When works gets increasingly busy and intense, when the longer hours creep in and you find yourself short on discretionary time, do you ever wonder whether you’d be healthier with a daily dose of daydreaming?
My daydreams are almost always derived from or related to my hobby of fantasy roleplaying games. I immerse myself in the thoughts and recent memories of my fantasy characters, or I allow my mind to wander the mysterious vistas of the Worlds I have created in my imagination.
On the one hand, you might argue that having a daily dose of immersion into a fantasy Otherworld would be positive because it allows you a break from mundane day-to-day reality. Picture being able to step into role as a fantastic character, or wander with our minds to some wondrous place even as we lightly consider ideas for a future game: would this not be a pleasant way to unwind at the end of a long day?
On the other hand, we generally have responsibilities and cannot simply lay them aside at our convenience. Some days the pressures of work require longer hours. If we have families, the children are not going to simply disappear to accommodate our pleasures. Surely, you might argue, we need to accept that there simply isn’t enough time in each day to indulge our fantasies.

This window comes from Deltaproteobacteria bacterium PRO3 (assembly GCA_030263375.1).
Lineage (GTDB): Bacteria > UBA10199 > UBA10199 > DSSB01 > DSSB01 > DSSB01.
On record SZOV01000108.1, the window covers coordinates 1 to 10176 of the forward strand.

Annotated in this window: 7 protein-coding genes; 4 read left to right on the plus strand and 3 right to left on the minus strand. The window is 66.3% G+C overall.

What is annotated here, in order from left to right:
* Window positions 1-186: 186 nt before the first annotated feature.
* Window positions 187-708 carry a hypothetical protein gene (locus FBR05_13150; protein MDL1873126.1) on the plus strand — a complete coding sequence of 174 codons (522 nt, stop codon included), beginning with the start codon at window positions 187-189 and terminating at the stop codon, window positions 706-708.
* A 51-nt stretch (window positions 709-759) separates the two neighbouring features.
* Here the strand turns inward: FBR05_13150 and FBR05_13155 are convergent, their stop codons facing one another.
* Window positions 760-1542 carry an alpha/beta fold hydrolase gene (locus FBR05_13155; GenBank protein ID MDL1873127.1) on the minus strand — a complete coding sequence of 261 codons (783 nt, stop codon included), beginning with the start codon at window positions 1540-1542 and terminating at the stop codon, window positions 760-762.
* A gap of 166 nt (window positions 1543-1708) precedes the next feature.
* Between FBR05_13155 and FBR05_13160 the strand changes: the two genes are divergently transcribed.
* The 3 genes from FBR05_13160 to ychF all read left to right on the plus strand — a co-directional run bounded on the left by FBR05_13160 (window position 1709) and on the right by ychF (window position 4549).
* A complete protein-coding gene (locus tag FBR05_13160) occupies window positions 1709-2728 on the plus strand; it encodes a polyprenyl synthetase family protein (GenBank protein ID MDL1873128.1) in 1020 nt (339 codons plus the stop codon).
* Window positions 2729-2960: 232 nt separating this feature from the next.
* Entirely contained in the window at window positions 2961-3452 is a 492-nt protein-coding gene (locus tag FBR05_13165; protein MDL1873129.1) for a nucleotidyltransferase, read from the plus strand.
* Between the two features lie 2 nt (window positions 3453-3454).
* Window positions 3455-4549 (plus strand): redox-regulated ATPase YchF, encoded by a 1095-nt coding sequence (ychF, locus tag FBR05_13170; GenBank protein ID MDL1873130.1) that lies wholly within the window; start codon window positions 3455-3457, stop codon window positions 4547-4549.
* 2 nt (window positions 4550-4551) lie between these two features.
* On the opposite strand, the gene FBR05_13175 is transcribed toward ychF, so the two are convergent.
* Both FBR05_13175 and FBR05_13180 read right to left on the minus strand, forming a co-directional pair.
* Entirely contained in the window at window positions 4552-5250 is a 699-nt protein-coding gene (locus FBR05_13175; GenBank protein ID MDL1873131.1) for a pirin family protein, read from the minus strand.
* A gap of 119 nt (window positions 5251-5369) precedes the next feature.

But I can’t help wondering if a few minutes – and I am simply proposing 5 or 10 minutes – spent allowing our minds to wander and daydream into the fantastic realms we create wouldn’t lead to a better state of mind and wellbeing.
I know that, as a child, I would daydream. Often the adults around me – especially teachers but also my parents – would react negatively to this behaviour. I learned, as a consequence, that daydreaming was “bad”. But many studies into wellbeing seem to point to the idea that space for imagination improves mood. Time for wonder engenders creativity and can provoke awe or even joy.
At the end of the longest couple of days I’ve faced in many months, I am going to allow my mind to wander. If only for a few minutes, it seems to me that a little indulgence into my imagination will, in the end, prove richer.